April 23, 2018

Key economy figures kept in new Turkish cabinet, Erdogan keeps influence

Turkey’s new Prime Minister Yildrim greets members of parliament from his ruling AK Party (AKP) as he arrives for a meeting at the Turkish parliament in Ankara

Key members of Turkey’s economic management team kept their posts in a new cabinet announced on Tuesday, reassuring nervous financial markets, but around half of the government was reshuffled as President Tayyip Erdogan tightens his grip.

Sources in Erdogan’s office said he would chair the first meeting of the new cabinet in his palace on Wednesday.

Deputy Prime Minister Mehmet Simsek, an anchor of investor confidence, was again named as one of five deputy prime ministers, although it was not immediately clear whether he would retain overall responsibility for the economy. Finance Minister Naci Agbal also kept his position.

The lira firmed to 2.98 against the dollar after the announcement by new Prime Minister Binali Yildirim, from below 3.00 beforehand, reflecting investor relief that Simsek had retained his position.

“Logic prevails – why would Erdogan not keep Simsek, so as to keep markets and investors on side for the time-being,” Timothy Ash, a strategist at Nomura, said in an e-mailed note, but sounded a note of caution:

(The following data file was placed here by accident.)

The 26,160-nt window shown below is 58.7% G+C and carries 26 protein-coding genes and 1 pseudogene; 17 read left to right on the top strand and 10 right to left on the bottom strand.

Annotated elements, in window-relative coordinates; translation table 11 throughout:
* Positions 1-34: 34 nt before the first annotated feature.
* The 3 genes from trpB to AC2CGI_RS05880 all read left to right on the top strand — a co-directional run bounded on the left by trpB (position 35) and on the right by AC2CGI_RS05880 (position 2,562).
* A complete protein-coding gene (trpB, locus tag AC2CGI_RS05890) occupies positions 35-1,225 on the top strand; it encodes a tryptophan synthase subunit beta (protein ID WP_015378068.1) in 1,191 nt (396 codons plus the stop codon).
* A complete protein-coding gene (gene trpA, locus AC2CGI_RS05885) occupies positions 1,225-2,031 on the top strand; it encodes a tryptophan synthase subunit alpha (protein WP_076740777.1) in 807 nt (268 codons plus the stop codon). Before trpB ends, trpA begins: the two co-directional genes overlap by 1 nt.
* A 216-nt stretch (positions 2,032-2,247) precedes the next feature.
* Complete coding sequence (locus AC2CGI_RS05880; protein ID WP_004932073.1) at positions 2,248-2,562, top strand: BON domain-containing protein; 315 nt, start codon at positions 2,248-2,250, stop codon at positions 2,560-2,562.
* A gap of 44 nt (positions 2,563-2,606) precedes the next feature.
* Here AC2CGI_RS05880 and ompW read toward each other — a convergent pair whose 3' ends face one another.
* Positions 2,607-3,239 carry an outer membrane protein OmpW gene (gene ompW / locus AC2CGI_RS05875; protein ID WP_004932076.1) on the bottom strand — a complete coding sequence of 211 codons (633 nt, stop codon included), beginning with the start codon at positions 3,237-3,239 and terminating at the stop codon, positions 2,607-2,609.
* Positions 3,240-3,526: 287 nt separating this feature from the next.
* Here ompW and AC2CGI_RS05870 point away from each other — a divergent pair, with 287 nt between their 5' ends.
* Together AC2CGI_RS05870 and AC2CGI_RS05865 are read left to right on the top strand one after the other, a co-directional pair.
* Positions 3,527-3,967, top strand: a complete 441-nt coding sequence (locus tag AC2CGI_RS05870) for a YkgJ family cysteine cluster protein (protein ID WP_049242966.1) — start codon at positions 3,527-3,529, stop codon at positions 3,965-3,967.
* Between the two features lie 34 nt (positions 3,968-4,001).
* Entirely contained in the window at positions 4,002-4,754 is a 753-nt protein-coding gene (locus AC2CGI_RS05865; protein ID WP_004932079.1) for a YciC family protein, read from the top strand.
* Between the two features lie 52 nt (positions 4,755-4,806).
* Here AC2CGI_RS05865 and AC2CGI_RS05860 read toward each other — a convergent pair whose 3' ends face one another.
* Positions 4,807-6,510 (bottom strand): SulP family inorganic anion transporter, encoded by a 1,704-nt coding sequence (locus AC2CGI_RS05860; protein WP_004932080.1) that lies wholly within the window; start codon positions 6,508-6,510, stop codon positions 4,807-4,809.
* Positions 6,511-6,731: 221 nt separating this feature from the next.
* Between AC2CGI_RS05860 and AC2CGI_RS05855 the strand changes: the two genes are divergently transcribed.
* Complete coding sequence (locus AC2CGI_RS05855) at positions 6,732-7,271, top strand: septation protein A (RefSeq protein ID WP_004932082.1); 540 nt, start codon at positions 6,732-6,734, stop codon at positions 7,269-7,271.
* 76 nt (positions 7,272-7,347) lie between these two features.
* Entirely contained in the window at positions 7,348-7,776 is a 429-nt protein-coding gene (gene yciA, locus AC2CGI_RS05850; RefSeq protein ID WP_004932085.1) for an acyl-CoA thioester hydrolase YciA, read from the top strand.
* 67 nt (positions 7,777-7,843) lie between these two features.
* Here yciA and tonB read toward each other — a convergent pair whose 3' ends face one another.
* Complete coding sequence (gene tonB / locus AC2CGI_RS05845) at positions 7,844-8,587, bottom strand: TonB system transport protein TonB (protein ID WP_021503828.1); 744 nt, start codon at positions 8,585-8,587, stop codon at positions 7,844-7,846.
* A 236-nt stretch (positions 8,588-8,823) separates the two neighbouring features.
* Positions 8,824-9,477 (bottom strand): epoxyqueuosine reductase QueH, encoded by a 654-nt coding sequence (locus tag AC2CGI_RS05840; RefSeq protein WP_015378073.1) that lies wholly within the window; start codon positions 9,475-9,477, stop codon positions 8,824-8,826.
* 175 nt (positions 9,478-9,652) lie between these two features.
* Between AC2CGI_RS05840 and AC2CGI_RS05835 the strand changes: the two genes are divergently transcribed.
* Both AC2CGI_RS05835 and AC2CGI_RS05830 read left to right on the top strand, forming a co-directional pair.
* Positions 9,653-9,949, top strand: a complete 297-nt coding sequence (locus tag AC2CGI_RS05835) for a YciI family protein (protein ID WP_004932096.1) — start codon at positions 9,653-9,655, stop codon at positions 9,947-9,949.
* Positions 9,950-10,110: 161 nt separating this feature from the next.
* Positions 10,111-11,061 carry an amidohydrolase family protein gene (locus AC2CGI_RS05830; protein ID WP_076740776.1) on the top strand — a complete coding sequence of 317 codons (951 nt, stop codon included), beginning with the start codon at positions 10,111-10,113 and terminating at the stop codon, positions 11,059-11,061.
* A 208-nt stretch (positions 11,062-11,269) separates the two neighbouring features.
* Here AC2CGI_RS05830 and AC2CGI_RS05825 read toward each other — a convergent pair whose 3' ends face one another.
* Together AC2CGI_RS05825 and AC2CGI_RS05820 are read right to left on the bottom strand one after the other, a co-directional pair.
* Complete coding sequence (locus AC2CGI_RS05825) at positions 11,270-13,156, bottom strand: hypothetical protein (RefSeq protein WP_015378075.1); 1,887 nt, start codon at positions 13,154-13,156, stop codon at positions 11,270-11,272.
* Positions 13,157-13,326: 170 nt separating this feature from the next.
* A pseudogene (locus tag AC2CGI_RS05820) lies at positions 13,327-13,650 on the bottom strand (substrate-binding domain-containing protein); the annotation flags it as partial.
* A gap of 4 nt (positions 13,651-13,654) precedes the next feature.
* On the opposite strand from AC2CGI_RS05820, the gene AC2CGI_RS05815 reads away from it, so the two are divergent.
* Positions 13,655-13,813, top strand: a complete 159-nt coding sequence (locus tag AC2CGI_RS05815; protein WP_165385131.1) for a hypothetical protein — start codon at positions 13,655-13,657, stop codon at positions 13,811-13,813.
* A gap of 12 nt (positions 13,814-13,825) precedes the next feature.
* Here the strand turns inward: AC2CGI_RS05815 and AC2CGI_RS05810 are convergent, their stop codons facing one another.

“This is not to say that Simsek will have that much leverage to deliver on his structural reform plan. The power is moving to Erdogan and his less orthodox policy advisers.”

Nihat Zeybekci, a close Erdogan ally, returned as economy minister, a post he had held until last November. Erdogan’s son-in-law Berat Albayrak kept his position as energy minister.

Foreign Minister Mevlut Cavusoglu also remains in post, but former AK Party spokesman Omer Celik becomes the new EU minister at a critical time in Turkey’s relations with Europe.

Erdogan on Sunday confirmed Yildirim, a close ally for two decades and a co-founder of the ruling AK Party, as his new prime minister, ensuring government loyalty as he pursues constitutional change to replace Turkey’s parliamentary democracy with an executive presidency.

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